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The Googol machine

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posted on Mar, 4 2020 @ 11:56 AM
I don't post here very often, but I stumbled across this gear-based machine while perusing the Internet and it is insanely interesting to me. I have seen a couple of different iterations of it, but the premise is that the machine visualizes the number googol (1 with 100 zeros). To get last gear to turn once the first gear must be spun around a googol amount. Apparently, this requires more energy than the entire universe has, and the universe will cease to exist before the last gear can be spun 1 time.

The maker of the first machine below explained:

The first gear has 10 teeths, those teeth engage with the gear next to it that has a 100 teeth, so the first gear needs to spin 10 times for the next gear to spin once. attached (fixed) to that second gear is again a small 10 teeth gear that will engage with the next large gear that has again 100 teeth etc..Every gear in the line adds another 0 to the total amount of spins for the first gear.

Gear 1Gear 2 - 10 (rotations for the first gear)Gear 3 - 100 timesGear 4 - 1.000 timesGear 5 - 10.000 times....Gear 100 - 10000000000000000000000000000000000000000000000000000000000000000000000000000000000000000000000000000 times

This is also known as 10 to the power of 100 Estimated amount of atoms in the known universe is 10 to the power of 82.

Link to quote

Here are a couple of videos showing two different machines similarly structured (one of them has the last gear encased in concrete, visually signifying that the gear will never turn):

My favorite:

The one that inspired the previous machine:

To put things in perspective, there are also some interesting comments about it on reddit in the comments section(Link to comments), such as (note: I haven't done the math but you get the picture)-

If you speed it up so the first gear runs at 1hz, 1 revolution per second, 1 million years will turn the 13th gear once. There's 100 gears.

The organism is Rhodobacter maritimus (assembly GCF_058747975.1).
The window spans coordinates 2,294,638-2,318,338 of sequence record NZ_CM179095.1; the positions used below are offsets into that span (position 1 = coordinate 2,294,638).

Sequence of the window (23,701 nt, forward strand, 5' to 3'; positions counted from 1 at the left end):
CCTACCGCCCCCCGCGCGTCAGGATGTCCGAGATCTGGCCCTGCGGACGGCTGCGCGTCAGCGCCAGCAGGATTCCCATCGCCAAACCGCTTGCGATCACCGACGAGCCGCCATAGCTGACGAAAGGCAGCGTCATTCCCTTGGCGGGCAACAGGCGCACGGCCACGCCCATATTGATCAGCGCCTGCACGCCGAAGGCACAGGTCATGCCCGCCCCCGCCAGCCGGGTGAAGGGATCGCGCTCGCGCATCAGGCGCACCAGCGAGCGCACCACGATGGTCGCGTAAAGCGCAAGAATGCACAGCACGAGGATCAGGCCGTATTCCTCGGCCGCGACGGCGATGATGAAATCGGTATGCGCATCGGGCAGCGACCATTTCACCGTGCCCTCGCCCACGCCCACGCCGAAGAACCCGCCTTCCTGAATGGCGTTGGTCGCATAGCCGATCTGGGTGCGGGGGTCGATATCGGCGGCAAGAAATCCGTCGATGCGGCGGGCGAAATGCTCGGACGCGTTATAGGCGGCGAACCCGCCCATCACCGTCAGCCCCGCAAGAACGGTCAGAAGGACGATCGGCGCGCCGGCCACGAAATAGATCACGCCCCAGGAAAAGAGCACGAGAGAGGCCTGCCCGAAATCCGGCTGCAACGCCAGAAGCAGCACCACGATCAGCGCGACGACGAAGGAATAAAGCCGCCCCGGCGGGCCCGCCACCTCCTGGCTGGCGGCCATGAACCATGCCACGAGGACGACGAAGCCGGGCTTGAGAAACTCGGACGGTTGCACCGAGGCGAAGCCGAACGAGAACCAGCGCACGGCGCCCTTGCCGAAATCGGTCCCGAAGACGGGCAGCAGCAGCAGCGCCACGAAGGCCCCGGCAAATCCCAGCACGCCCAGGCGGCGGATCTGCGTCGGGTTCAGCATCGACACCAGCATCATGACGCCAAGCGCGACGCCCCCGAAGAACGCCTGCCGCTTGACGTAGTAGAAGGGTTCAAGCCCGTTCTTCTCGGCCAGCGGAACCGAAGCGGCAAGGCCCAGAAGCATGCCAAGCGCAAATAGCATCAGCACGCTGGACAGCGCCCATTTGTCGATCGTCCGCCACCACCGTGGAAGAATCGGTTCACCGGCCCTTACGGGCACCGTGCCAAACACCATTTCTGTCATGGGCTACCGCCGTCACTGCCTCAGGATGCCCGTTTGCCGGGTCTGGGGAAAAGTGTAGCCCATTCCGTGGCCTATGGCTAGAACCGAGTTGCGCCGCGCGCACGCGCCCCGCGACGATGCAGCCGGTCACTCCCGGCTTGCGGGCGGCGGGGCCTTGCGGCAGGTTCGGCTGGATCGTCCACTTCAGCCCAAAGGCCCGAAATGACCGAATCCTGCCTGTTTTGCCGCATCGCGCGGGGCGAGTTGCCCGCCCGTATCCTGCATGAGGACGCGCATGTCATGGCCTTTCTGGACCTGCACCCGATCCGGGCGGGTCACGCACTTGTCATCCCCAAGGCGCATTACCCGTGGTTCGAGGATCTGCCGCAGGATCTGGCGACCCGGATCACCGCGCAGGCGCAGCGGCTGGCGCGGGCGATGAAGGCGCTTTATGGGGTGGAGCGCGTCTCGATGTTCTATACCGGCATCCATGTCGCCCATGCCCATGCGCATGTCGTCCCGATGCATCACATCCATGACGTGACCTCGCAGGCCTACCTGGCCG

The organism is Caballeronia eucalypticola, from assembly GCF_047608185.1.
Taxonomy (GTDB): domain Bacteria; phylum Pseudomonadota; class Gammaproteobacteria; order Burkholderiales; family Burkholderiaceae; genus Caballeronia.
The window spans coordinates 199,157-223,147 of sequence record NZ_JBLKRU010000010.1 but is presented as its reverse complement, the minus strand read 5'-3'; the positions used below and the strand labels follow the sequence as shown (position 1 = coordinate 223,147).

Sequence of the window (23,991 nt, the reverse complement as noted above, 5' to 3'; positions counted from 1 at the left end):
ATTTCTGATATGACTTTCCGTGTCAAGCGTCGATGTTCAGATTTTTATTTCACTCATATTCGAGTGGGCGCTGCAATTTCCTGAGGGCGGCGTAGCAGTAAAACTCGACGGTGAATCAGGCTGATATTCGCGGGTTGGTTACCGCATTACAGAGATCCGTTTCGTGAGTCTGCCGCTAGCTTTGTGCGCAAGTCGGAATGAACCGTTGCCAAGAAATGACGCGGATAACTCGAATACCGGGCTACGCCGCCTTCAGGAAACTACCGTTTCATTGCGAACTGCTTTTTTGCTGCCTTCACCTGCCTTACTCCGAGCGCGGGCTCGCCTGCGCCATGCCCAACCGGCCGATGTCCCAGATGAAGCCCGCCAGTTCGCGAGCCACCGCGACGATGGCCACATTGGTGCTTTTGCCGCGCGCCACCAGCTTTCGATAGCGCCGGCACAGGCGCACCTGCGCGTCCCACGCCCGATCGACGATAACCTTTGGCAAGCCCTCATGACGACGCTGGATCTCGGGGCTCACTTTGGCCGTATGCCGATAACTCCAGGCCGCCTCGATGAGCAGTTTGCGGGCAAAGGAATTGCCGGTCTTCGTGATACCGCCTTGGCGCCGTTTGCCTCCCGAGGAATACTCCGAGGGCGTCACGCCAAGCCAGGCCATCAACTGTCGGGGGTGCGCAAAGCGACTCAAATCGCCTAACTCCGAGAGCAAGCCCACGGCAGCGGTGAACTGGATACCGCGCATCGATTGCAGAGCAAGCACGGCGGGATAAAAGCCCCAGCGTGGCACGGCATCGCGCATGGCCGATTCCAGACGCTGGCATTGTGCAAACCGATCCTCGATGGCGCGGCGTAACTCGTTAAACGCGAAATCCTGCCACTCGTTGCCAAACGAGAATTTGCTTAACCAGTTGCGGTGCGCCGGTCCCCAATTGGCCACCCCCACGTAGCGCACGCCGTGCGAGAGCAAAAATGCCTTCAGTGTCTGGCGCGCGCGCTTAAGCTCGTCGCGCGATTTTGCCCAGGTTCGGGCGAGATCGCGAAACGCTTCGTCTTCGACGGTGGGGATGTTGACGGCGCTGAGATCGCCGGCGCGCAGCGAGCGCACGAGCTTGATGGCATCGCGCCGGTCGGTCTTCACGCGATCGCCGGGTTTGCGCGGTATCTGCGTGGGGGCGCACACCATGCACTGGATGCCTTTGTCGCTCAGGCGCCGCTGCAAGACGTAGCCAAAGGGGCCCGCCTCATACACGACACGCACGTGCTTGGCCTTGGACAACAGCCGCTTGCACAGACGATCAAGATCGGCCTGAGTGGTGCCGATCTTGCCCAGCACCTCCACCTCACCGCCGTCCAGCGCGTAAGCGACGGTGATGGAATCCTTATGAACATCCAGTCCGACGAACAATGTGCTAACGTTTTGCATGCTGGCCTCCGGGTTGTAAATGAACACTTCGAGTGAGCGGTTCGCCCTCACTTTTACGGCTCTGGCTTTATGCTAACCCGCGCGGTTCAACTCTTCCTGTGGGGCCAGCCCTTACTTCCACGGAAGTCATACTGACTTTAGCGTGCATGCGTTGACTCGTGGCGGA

For context, if the first gear turns at a rate of one rotation per second, it will take over 317,000,000,000,000,000,000,000,000,000,000,000,000,000,000,000,000,000,000,000,000,000,000,000,000,000,000,000,000,000 years for the last gear to complete one revolution. It will be around long after the heat death of the universe. Still spinning.

There are also comments about the impossibility of manually spinning the last wheel due to torque and energy considerations.


posted on Mar, 4 2020 @ 12:24 PM
I don't see the point here. We'll be long gone before there are any significant developments. Whoever comes after humans won't know what it means....

I still have u a star n flag for your efforts.
edit on 4-3-2020 by lostbook because: Word add

posted on Mar, 4 2020 @ 01:09 PM

originally posted by: jburg6
I don't post here very often,


You may post again when it finishes

great thread its bizarley captivating to watch

posted on Mar, 4 2020 @ 04:09 PM
An amazing mechanical visualization of time in this universe. To see something that illustrates the physical concept of "beyond the limits of the universe" in one small machine is actually quite astounding and really makes one think about the temporary nature of this whole universe and what a little speck in time we all really are.
Thanks for sharing!

posted on Mar, 4 2020 @ 04:56 PM
a reply to: jburg6

Essentially this is the fabled perpetual motion machine?

posted on Mar, 4 2020 @ 07:31 PM
a reply to: jburg6

This is awesome! I see some posters are having trouble grasping the concept - i'll take a stab at explaining:

Its meant to put in perspective the size of the number itself (or, for example, the number of atoms in the universe, a much smaller number at 10⁸².)

Its not meant to actually ever make that last gear turn, and it isn't a perpetual motion machine.

posted on Mar, 5 2020 @ 07:25 AM
Mildly Interesting and remarkably boring at the same time.

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